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2017 Annual Assessment

In light of both a resurgence of anti-Semitism in Europe and the efforts of EU member country governments to redress it, there is a need for an integrative Anti-Semitism Index that can provide Israeli policy-makers and the leaders of Jewish organizations worldwide with a policy tool to monitor developments, facilitate decision-making, and assess the efficacy of implemented interventions.

Existing measurement tools have been limited to discrete aspects of the phenomenon, single pieces of the anti-Semitism puzzle. Some examine public opinion while others count and verify incidents of violence against or harassment of Jews. Occasional field studies have examined how Jews themselves perceive anti-Semitism.

JPPI’s Anti-Semitism Index for Europe is presented here for the third consecutive year. Prior to the 2016 U.S. presidential election, anti-Semitism seemed to be primarily a European problem. Economic malaise, fear of immigrants, and the ghosts of the 20th century had combined to produce a particularly toxic resurgence of nationalism. This year, we start to provide a framework to apply the same three-dimensional methodology to address the anti-Semitism in the United States.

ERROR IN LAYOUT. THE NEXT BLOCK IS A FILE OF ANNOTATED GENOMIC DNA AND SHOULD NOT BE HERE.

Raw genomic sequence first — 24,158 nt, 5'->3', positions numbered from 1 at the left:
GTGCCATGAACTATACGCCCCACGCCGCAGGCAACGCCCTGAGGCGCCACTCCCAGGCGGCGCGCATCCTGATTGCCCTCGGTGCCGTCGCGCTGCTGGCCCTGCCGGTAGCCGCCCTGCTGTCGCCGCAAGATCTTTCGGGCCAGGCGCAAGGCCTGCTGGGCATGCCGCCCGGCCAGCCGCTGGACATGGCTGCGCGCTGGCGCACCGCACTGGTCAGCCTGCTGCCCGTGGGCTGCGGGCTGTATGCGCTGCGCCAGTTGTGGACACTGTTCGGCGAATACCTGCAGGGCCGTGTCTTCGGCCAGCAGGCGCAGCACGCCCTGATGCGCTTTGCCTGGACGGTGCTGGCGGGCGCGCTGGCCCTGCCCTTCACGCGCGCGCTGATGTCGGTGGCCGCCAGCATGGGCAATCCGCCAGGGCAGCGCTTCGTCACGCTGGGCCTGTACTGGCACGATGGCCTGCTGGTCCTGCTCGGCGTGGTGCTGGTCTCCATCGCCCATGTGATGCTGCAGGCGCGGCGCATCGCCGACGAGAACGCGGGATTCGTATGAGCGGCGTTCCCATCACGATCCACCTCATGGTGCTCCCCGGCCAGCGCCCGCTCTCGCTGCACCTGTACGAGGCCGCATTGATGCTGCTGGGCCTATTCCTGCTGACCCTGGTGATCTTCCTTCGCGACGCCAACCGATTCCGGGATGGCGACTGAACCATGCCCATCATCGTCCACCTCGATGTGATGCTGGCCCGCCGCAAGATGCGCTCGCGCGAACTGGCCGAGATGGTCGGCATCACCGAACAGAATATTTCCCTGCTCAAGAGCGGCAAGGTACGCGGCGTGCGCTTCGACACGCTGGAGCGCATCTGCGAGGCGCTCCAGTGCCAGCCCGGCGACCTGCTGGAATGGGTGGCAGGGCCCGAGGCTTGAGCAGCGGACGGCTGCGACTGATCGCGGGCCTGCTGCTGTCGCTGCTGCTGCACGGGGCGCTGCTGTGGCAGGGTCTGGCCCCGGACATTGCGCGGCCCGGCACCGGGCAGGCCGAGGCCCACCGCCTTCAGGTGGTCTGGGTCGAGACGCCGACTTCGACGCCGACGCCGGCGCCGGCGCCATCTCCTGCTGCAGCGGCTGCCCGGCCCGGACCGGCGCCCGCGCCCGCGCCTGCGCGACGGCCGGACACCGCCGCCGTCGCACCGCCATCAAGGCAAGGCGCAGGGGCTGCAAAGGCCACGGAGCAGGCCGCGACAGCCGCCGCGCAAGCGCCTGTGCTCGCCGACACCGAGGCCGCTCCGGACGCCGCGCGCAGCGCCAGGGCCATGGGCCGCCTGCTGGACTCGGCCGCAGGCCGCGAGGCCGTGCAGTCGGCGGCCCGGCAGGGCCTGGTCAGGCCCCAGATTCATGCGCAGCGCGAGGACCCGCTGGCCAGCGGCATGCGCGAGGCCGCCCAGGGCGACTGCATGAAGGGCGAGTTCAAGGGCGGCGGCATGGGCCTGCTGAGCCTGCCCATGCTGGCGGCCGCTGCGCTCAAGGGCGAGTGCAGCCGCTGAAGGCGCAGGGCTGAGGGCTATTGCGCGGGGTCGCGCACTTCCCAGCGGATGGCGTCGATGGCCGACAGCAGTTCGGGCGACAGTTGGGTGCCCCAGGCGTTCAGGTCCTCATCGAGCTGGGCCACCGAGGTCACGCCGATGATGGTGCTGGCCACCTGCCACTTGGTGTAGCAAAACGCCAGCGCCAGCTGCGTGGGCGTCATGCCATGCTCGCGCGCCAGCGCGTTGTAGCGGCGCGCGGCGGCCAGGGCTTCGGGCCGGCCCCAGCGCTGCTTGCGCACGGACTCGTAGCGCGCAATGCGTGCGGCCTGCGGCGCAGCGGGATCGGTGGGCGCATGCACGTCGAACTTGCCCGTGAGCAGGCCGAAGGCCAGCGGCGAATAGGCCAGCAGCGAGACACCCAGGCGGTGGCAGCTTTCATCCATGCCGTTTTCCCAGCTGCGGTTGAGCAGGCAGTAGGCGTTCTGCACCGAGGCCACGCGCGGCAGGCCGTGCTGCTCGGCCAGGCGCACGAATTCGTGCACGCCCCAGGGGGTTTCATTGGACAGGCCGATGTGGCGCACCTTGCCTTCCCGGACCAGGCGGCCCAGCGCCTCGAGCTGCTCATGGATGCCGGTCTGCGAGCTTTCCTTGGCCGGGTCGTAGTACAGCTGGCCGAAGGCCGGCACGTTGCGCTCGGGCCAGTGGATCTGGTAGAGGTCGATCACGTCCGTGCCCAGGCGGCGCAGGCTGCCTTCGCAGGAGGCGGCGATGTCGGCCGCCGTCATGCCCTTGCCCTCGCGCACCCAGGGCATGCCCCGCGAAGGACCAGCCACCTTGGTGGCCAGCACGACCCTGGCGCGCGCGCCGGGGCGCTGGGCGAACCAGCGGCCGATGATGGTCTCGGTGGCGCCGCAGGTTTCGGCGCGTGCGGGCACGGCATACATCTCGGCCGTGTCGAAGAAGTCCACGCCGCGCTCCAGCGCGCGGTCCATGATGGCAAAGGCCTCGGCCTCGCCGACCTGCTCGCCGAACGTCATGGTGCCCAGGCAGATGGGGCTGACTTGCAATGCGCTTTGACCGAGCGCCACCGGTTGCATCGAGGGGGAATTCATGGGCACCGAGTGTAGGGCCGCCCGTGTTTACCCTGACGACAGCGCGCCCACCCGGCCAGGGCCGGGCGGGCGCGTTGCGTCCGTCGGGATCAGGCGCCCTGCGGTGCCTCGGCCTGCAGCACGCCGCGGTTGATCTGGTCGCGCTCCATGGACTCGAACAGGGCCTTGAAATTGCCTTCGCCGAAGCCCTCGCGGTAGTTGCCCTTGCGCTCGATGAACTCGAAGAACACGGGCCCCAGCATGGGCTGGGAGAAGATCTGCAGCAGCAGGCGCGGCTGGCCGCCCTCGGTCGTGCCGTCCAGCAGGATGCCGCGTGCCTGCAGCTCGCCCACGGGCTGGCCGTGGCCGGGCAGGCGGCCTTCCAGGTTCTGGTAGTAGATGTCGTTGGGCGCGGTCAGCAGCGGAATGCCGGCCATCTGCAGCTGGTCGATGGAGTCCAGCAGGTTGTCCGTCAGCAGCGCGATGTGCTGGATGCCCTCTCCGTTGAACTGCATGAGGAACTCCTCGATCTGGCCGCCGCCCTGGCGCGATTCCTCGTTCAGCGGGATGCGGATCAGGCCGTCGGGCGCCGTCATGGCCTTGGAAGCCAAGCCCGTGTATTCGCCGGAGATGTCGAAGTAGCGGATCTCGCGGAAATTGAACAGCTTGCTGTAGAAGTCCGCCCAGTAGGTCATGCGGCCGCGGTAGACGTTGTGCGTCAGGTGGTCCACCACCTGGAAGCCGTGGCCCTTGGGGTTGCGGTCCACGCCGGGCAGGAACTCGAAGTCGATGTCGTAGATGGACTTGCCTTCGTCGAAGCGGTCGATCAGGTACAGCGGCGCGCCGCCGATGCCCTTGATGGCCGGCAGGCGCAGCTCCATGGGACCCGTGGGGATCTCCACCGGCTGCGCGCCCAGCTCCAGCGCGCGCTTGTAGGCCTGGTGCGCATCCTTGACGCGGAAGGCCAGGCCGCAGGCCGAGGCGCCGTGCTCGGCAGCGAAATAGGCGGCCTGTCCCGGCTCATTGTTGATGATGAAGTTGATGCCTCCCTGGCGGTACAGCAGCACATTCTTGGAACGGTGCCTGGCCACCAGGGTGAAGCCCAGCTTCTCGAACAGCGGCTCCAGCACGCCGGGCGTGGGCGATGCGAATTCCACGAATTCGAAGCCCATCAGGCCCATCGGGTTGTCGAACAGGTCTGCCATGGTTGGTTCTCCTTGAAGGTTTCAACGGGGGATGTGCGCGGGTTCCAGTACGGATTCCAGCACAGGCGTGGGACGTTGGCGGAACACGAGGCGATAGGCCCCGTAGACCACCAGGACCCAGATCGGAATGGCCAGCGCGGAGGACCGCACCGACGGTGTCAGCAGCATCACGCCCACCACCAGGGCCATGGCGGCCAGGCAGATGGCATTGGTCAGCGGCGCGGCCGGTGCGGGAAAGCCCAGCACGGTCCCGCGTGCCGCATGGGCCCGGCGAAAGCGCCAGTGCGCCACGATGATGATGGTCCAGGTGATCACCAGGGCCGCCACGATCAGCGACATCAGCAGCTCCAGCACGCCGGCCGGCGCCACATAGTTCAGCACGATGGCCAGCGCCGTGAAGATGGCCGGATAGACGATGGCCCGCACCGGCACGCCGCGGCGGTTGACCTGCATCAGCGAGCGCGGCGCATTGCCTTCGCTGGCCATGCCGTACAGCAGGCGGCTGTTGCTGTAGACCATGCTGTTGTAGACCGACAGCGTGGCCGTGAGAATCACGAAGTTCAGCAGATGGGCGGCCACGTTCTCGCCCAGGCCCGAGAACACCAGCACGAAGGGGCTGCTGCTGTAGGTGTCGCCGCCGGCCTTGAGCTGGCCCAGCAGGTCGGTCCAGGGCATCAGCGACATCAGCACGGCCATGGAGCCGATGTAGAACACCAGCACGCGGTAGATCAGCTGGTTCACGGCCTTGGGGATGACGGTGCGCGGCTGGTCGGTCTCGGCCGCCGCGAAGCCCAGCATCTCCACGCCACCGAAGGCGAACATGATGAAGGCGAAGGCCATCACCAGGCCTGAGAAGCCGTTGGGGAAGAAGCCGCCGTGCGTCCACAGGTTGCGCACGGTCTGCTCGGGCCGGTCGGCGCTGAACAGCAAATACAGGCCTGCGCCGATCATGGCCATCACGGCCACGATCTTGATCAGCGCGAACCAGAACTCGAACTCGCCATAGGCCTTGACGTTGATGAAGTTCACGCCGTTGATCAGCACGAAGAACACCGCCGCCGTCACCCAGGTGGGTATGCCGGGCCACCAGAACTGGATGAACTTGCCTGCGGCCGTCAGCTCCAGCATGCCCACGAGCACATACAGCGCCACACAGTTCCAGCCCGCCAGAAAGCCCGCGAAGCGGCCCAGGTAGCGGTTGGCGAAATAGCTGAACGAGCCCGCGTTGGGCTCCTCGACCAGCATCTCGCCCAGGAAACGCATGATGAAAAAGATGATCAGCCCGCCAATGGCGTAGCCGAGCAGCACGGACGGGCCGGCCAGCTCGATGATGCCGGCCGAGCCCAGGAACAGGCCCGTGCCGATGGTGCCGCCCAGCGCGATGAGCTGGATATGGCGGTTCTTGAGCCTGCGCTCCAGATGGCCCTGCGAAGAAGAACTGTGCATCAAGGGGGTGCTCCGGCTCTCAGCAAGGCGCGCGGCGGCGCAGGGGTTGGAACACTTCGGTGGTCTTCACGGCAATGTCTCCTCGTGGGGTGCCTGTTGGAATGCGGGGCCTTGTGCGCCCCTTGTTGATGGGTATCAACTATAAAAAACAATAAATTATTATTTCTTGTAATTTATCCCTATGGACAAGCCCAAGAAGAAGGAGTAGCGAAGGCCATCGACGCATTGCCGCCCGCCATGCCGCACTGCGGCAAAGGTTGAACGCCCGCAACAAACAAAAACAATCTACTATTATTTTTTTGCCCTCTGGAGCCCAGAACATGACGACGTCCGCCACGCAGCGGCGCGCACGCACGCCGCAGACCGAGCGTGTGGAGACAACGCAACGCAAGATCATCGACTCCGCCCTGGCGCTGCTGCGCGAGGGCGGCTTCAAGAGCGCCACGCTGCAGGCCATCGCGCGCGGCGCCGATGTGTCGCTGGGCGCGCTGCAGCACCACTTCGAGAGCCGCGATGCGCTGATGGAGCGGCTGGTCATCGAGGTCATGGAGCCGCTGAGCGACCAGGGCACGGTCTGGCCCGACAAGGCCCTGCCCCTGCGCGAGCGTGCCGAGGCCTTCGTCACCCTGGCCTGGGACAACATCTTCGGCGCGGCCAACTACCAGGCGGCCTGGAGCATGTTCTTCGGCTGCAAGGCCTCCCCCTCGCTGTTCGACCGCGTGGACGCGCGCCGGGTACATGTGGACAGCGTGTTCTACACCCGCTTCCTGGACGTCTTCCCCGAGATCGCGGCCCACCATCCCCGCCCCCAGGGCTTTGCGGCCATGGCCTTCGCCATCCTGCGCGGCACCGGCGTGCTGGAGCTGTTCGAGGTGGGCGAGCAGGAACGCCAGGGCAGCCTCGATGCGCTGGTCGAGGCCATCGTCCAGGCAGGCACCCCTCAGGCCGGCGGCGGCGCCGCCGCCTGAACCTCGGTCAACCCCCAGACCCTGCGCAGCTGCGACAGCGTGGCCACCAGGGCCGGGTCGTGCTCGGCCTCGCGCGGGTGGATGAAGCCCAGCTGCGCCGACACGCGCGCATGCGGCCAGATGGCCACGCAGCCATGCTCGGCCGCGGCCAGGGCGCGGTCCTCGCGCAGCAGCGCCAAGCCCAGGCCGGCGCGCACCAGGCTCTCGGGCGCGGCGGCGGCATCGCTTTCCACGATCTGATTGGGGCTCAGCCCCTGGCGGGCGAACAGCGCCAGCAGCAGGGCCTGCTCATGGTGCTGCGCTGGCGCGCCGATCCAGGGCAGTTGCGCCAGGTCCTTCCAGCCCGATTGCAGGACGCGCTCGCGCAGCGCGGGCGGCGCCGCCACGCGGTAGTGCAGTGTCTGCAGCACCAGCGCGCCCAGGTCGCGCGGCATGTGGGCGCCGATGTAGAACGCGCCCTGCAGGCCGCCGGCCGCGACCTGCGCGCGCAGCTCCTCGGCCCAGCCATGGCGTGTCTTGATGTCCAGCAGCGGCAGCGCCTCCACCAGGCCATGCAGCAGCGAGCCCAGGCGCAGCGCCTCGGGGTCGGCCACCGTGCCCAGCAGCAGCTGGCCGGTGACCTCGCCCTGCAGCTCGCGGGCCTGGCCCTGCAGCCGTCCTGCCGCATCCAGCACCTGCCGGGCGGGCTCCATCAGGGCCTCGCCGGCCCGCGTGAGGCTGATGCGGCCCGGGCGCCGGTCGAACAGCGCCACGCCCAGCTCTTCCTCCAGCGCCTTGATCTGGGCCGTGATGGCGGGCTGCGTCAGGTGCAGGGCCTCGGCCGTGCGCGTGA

Attempting to use the index for American Jewry is challenging in two ways, one fundamental and the other technical.

  1. First and foremost, it is essential to point out that European anti-Semitism is of a different magnitude – both the threat and the discomfort it induces – than anti-Semitism in the United States. North American Jews, on the whole, are more “openly Jewish” within their professional and social circles than their European counterparts. In Europe, being Jewish is an often freighted biographical element that evinces a self-conscious discretion of disclosure.1 Some of what is regarded as anti-Semitism in America, such as jokes about Jews, goes unnoticed in Hungary or Poland (countries with high expectations of cultural conformity where many of those with Jewish roots are reluctant to divulge their ancestry). These differences complicate the compilation and comparison of statistics from the two different continents.
  2. While there is quantitative data regarding anti-Semitism as perceived by Jews in Europe, no such data exist for America. Therefore, our anti-Semitism index for the United States is based upon indirect indicators, such as anecdotal reports, survey questions relating to the comfort levels of Jews within their professional and social circles, and the number of references to anti-Semitism in both the general and Jewish press.
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